Viola is a “monster” in the play because she is not in her proper position as a woman, and cannot express her feelings to the Duke. It is only when she is restored to her female role that the plot can be properly concluded. In speeches such as this one, the audience’s ability to see which way love is really directed in the play create a distance of dramatic irony that reduces the damaging effect of characters who are experiencing pain. Also, the passionate language that Shakespeare is sometimes so flowery that it enables him to generate comedy from expressions of passion: “O when mine eyes did see Olivia first, / Methought she purged the air of pestilence” (I.i). Unlike in tragedy, when Gertrude “protests too much” in Hamlet and is then horribly implicated in the crimes which have so upset her son, this kind of exaggeration in comedies creates the effect of laughter, because the audience realise that they have more knowledge than the characters in the play.
One of the reasons often given for Shakespeare’s enduring popularity is his “universal” appeal: his stories cross many genres and different places and periods in history and thus they always seem relevant to a particular society at a particular moment in time, or can be adapted to seem relevant (and they have been adapted into many languages around the world). Sometimes this provides a political context for the plays, sometimes it merely serves to add fresh ways of interpreting the language and the scenery, for example in Baz Luhrman’s film William Shakespeare’s Romeo and Juliet the story takes place in a futuristic modern-day setting at ‘Verona Beach’ in America, where the commercial rivalry of the Capulets and Montagues replaces their social positions and where guns and advertising are everywhere, contrasting with the romantic poetry as it is retained from the play. But it remains a tragic and affecting story.
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Shakespeare himself created an impression of universal drama in the language that he uses in suggesting that what was represented in the theatre could represent the whole world. In As You Like It he wrote the following famous lines,
“All the world’s a stage,
And all the men and women merely players:
They have their exits and their entrances;
And one man in his time plays many parts” (II.vii)
Here he refers to the activities in the theatre, the actors coming on and off stage, to suggest a metaphor for how people live their lives. He suggests that anybody could play a different part, or any part, so we could all recognise ourselves in a Shakespeare play. It also hints towards the way that characters such as Olivia and Rosaline dress up as other than they are, assume different roles or become different ‘players’. It was common in Shakespeare’s time for the actors in each company to play many different roles, sometimes within the same plays and sometimes across several plays that were being performed in the same week. This kind of language is also reflected in plays such as Macbeth, in tragedy rather than in comedy, where in the dying speech of the play’s hero or antihero he says,
“To-morrow, and to-morrow, and to-morrow,
Creeps in this petty pace from day to day,
To the last syllable of recorded time;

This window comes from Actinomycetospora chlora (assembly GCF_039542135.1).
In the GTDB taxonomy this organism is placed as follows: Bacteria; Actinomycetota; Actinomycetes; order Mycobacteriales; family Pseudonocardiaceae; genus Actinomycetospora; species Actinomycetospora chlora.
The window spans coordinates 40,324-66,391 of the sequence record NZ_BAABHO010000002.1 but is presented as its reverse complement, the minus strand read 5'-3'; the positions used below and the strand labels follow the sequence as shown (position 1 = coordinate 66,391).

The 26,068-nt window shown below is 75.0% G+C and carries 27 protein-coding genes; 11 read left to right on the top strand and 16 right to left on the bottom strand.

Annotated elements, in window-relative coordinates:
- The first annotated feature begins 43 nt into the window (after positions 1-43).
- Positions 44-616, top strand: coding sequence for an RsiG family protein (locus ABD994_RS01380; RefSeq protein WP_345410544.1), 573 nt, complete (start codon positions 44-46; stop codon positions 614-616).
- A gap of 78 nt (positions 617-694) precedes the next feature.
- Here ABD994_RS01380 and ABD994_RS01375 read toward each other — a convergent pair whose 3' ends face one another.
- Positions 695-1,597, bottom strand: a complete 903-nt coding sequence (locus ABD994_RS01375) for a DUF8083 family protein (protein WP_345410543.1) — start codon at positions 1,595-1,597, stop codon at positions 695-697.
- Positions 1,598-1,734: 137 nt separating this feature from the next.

And all our yesterdays have lighted fools
The way to dusty death. Out, out, brief candle!
Life's but a walking shadow, a poor player,
That struts and frets his hour upon the stage,
And then is heard no more. It is a tale
Told by an idiot, full of sound and fury,
Signifying nothing.” (V.v)
Here the metaphor extends to the process of life itself, which is only like a “poor player” who has only an “hour” to perform. This is perhaps wishful thinking on the part of Macbeth who would like to imagine that his actions were only “performed” and that they “signified nothing”, as he is now consumed by guilt for the murder of Duncan. The metaphors of theatre run right through the plays in a way that both playfully emphasises their artificiality, as stories and characters who are performed many times in many different ways, and a way that makes them feel eternal, that they could be acted a countless number of times and still have something to say to us. Also, it is notable that the theatre in which Shakespeare spent the longest years working was called The Globe, drawing attention again to the round stage as representing the universe.
The legacy of Shakespeare’s language can be observed not just in how frequently his plays are quoted but also in everyday language and conversation; even without realising it we have absorbed many of his sayings into modern English which we now take for granted. From Lady Macbeth saying “what’s done is done” in Macbeth to Juliet parting from Romeo in “such sweet sorrow,” these phrases have become part of our vocabulary so that often their use is unconscious. Shakespeare also used proverbs which may have been popular at the time and which have been handed down to us through the medium of his plays, including phrases like “to the manner born” and “brevity is the soul of wit”, both of which can be found in Hamlet.
By the time Shakespeare died in 1616 he had written a remarkable quantity of plays and enjoyed a successful career as both playwright and actor. When his plays were finally published together in 1623 they were preserved for future generations to enjoy and to adapt. Today the popularity of Shakespeare appears to be as high as ever, as people all over the world continue to read the plays and to recognise the universal value of the ‘great Bard’.
Shakespeare, William, Macbeth, Penguin (1967)
Shakespeare, William, A Midsummer Night’s Dream, Arden (2005)
Shakespeare, William, Twelfth Night, Penguin (1994)
Shakespeare, William, As You Like It, Arden (2006)
Crystal, David, Think on My Words: Exploring Shakespeare’s Language, Cambridge, Cambridge University Press (2008)
Greenblatt, Stephen, Will in the World: How Shakespeare Became Shakespeare, London: Pimlico (1995),
Macrone, Michael & Lulevitch, Tom, Brush Up Your Shakespeare!: An Infectious Tour Through the Most Famous and Quotable Words and Phrases from the Bard, Collins (2000)